For the last three mornings, I've enjoyed Blue Bottle's Honduras Capucas.
I picked up a small bag of beans at the Farmer's Market on Tuesday.
I brewed up a pot on Wednesday and wasn't sure if I liked it or not. However, I drank the whole cup.
I made another pot on Thursday and this time I paid more attention to the notes of the coffee. I thought to myself, "I should have made more so that I could take a thermos to work with me."
This morning, I woke up and made a full pot, poured a cup and made sure that I filled my thermos for work.
I guess that means it's good. Actually, it's quite good.
Happy to see more shops and restaurants offering Blue Bottle Coffee on their menu.
In the 1980s, when the world was young and it was still morally acceptable to allow children to ingest corn syrup, it was commonplace to experiment with the soda fountain. What happened when you mixed lemon-lime and grape? Root beer and cream soda? Orange and cola? (That last mashup is so compelling that it is recognized as “Spezi,” a flavor in its own right, in the German market.) All of this prattle about adolescent soda nostalgia on a coffee description may seem self-indulgent and irrelevant. We will only answer the latter charge: The Capucas, a washed Caturra from Celaque mountains in Honduras, has the delicate acidity, subtle spice and viscous sweetness of a mix of Tamarind Jarritos and good old Coca-Cola. Vanilla, cinnamon, and a touch of lime zest are all present in this coffee, but in small enough quantities to be pleasant rather than distracting. As a drip it is as reliable and conservative as William Buckley; as a shot it is as colorful, charming, and surprising as Gore Vidal.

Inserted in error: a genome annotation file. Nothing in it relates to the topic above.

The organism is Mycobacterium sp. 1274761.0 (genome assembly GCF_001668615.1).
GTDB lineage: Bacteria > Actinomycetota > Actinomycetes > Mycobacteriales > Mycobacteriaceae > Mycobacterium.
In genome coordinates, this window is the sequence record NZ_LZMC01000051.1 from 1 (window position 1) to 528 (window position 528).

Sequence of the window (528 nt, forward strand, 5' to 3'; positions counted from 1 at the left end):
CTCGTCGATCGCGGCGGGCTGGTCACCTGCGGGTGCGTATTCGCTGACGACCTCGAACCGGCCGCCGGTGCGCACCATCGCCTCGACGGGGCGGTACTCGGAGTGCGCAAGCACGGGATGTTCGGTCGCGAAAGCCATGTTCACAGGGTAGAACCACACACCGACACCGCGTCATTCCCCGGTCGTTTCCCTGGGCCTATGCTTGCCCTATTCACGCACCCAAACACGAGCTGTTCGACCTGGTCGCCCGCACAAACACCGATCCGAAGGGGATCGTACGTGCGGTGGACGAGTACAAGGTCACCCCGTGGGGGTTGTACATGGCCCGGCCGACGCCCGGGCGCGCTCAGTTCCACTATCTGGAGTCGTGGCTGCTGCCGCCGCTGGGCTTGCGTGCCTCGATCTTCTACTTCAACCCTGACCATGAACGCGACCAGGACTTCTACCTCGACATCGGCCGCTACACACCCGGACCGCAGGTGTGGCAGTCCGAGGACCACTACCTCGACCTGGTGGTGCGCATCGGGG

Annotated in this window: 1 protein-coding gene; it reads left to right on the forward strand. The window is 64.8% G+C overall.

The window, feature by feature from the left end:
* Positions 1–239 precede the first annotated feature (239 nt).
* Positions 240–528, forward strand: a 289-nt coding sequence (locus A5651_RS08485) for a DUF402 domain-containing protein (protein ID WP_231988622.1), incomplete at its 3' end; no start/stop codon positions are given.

Location Las Capucas, Copan, Honduras
Altitude 1200-1800 meters
Certifications Certified Organic by CCOF
Preparation Methods french press, moka pot, espresso, pour over, siphon For locations and ordering information, www.bluebottlecoffee.com